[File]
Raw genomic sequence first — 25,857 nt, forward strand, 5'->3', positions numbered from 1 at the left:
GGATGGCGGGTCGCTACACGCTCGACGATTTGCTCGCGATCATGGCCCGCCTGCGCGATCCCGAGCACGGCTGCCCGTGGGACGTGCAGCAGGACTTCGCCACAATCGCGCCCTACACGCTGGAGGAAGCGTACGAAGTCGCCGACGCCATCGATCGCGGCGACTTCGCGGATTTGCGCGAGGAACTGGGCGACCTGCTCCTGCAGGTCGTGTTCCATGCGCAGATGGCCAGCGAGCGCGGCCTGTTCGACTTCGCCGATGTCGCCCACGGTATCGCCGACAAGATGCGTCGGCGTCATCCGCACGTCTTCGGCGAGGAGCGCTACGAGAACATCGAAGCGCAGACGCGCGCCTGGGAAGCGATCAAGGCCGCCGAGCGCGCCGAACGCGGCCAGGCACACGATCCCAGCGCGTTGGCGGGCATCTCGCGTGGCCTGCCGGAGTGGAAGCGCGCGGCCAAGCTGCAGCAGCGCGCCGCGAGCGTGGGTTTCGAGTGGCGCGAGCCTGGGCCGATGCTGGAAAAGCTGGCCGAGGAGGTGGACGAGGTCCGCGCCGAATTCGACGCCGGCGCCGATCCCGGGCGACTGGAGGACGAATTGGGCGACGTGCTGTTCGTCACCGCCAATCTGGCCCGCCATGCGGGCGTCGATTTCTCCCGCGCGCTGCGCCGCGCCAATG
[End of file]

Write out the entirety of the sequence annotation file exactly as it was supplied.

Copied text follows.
Raw genomic sequence first — 25,857 nt, forward strand, 5'->3', positions numbered from 1 at the left:
GGATGGCGGGTCGCTACACGCTCGACGATTTGCTCGCGATCATGGCCCGCCTGCGCGATCCCGAGCACGGCTGCCCGTGGGACGTGCAGCAGGACTTCGCCACAATCGCGCCCTACACGCTGGAGGAAGCGTACGAAGTCGCCGACGCCATCGATCGCGGCGACTTCGCGGATTTGCGCGAGGAACTGGGCGACCTGCTCCTGCAGGTCGTGTTCCATGCGCAGATGGCCAGCGAGCGCGGCCTGTTCGACTTCGCCGATGTCGCCCACGGTATCGCCGACAAGATGCGTCGGCGTCATCCGCACGTCTTCGGCGAGGAGCGCTACGAGAACATCGAAGCGCAGACGCGCGCCTGGGAAGCGATCAAGGCCGCCGAGCGCGCCGAACGCGGCCAGGCACACGATCCCAGCGCGTTGGCGGGCATCTCGCGTGGCCTGCCGGAGTGGAAGCGCGCGGCCAAGCTGCAGCAGCGCGCCGCGAGCGTGGGTTTCGAGTGGCGCGAGCCTGGGCCGATGCTGGAAAAGCTGGCCGAGGAGGTGGACGAGGTCCGCGCCGAATTCGACGCCGGCGCCGATCCCGGGCGACTGGAGGACGAATTGGGCGACGTGCTGTTCGTCACCGCCAATCTGGCCCGCCATGCGGGCGTCGATTTCTCCCGCGCGCTGCGCCGCGCCAATG